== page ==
In the cells of the walls are carved inscriptions of the Indian letters Nagrik, Devanagari and Gurmukhi. From the tablets with inscriptions of verses (“Shlokas”) it is clear that the Hindus used Atashgah as a temple of the Hindu goddess of fire Jvalaji. Also, at one of the plates there is an inscription in the Sikh Punjabi language.
According to de Chardin, the Fire Temple in Surakhane during the 60’s period of the 17th century was visited by Zoroastrians. This confirms the Persian handwriting Naskh (نسخ) inscription over the entrance aperture of one of the cells, which speaks about the visit of Zoroastrians from Isfahan:
- The Persian inscription
- The Persian inscription above the entrance to one of the cells:
آتشی صف کشیده همچون دک
جیی بِوانی رسیده تا بادک
سال نو نُزل مبارک باد گفت
خانۀ شد رو سنامد (؟) سنة ۱۱۵٨
ātaši saf kešide hamčon dak
jey be vāni reside tā bādak
sāl-e nav-e nozl mobārak bād goft
xāne šod ru *sombole sane-ye hazār-o-sad-o-panjāh-o-haštom
Fire worshippers stand in line, like naked (trees?)
Isfahani came from Vani to Badak
«Blessed the lavish New Year», he said
The house was built in the month of Ear in 1158nd year.
The 1158 year corresponds to 1745 AD. Van is implied as the Shirvan region or Bhagavan. The word Badak is used as a diminutive of Badkube (بادکوبه) — the name of Baku. (The name of Baku in the sources of the 17th and 18th centuries was Bad-e Kube. It was written as a Bad-e cubed). At the end of the reference is the constellation of Sombole (سمبل) which is Virgo, the sixth month of the Zoroastrian calendar and the modern Shahrivar (شهریور) month (August-September). In the name of the month the master mistakenly shifted the “l” and “h” at the end of the word. According to Zoroastrian Qadimi calendar New Year in 1745 AD was in August (now Iranian Zoroastrians use Fasli Calendar with Nowruz in March).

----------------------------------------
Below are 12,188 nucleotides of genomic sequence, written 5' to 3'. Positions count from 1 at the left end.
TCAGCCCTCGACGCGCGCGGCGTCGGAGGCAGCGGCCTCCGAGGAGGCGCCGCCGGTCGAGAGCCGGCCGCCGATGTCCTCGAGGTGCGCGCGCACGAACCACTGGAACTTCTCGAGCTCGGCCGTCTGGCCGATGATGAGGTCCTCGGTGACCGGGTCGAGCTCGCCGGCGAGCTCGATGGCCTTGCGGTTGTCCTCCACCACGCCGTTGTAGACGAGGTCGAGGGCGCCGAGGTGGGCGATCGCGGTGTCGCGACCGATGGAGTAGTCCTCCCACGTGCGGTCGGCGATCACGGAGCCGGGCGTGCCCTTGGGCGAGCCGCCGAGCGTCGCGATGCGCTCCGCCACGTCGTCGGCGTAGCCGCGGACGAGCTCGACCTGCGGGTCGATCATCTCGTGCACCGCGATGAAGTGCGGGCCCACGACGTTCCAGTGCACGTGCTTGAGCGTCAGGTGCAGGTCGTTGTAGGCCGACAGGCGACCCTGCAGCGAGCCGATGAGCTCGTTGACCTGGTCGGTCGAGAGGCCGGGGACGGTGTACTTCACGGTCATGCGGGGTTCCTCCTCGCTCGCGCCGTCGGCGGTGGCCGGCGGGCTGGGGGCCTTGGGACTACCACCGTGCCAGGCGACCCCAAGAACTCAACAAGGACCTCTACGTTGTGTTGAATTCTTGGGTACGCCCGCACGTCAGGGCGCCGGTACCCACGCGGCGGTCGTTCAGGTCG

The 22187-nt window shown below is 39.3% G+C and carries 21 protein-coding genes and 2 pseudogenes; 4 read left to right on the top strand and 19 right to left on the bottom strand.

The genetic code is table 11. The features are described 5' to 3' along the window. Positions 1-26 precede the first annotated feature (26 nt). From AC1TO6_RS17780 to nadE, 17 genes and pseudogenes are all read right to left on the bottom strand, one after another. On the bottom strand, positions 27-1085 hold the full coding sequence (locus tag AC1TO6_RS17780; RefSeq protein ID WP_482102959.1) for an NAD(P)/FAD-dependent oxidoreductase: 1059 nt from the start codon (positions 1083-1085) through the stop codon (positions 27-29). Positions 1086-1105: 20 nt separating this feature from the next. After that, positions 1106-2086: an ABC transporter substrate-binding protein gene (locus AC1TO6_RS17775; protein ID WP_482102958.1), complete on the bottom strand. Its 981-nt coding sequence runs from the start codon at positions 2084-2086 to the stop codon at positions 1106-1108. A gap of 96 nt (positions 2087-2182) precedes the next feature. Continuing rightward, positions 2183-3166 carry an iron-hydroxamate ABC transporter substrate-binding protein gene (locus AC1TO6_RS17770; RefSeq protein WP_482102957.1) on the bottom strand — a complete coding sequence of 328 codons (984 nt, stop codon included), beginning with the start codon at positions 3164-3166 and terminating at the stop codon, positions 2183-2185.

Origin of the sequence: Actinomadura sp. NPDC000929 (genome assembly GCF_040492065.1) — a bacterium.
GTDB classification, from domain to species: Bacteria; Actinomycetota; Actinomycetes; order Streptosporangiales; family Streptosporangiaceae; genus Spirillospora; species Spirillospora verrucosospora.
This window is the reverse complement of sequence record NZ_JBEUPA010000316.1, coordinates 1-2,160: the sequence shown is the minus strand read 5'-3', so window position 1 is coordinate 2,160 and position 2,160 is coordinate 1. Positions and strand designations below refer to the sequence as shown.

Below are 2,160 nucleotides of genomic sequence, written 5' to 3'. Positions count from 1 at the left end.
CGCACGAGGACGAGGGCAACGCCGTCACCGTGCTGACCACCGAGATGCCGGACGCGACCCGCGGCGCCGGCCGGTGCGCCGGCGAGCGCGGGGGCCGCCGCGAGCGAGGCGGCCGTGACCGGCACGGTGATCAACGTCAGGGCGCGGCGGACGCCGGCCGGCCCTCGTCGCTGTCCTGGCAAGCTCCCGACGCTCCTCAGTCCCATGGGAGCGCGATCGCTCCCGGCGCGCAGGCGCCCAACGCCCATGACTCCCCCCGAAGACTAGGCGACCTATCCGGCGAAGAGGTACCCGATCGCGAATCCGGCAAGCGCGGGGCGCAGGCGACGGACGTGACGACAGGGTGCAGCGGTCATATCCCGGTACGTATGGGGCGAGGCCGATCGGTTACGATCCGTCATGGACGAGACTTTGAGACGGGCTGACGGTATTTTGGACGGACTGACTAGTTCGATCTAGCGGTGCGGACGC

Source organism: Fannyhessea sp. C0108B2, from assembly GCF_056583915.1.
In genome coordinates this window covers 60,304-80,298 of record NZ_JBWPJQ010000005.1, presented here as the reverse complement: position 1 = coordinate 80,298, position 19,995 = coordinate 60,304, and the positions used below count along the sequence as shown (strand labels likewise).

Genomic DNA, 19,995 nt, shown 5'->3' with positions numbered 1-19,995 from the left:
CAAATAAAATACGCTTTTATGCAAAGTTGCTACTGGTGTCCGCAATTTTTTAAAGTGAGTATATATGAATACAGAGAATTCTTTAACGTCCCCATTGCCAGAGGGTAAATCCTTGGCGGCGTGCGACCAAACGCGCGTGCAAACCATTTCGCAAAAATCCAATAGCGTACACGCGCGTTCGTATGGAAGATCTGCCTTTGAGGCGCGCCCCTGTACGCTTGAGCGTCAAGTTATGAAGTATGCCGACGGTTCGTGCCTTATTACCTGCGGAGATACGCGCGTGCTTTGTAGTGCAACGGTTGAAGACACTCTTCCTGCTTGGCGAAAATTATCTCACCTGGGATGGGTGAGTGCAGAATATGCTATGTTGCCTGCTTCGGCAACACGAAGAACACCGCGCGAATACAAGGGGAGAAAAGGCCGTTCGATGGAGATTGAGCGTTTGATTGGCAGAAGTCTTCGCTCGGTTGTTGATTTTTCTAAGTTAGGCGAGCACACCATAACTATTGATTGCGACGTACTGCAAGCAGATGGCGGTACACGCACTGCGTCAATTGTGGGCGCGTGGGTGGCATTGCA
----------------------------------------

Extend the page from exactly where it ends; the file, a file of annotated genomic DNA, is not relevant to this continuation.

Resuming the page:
Very interesting is the use of words in the inscription “jey” (جی, “isfahani” — اصفهانی), “dak” (دک), “sad” (ساد) and the name of Baku — Van (Bhagavan) and others. Among the remaining inscriptions on the territory of Transcaucasia’s epigraphic monuments such words cannot be found. Perhaps words of this kind are stored in the language of Zoroastrians in Iran.
This inscription indicates that the Zoroastrians did not forget their fire temple, and through many centuries, continued to visit it, despite the fact that the temple was transformed into a Hindu temple.
According to 1767/68 records in the Punjab district, which included the shopping centre city of Multan, the number of Zoroastrians numbered 465 people. In the fortress of Baku city is preserved a caravanserai called Multan. Perhaps the Zoroastrians of India also visited Baku. The English traveller James Bryce referred to this in 1876. He mentioned that the Parsis of Bombay provided a presence of their superintendent in Atashgah.
The Atashgah interested many prominent people who visited Absheron. Among them we can identify such people as Russian Tsar Alexander II, the orientalists Dorn and Berezin, writer Alexander Dumas père, chemist Mendeleev, artists Vereshchagin and Ivanov, and a French traveller Wieland.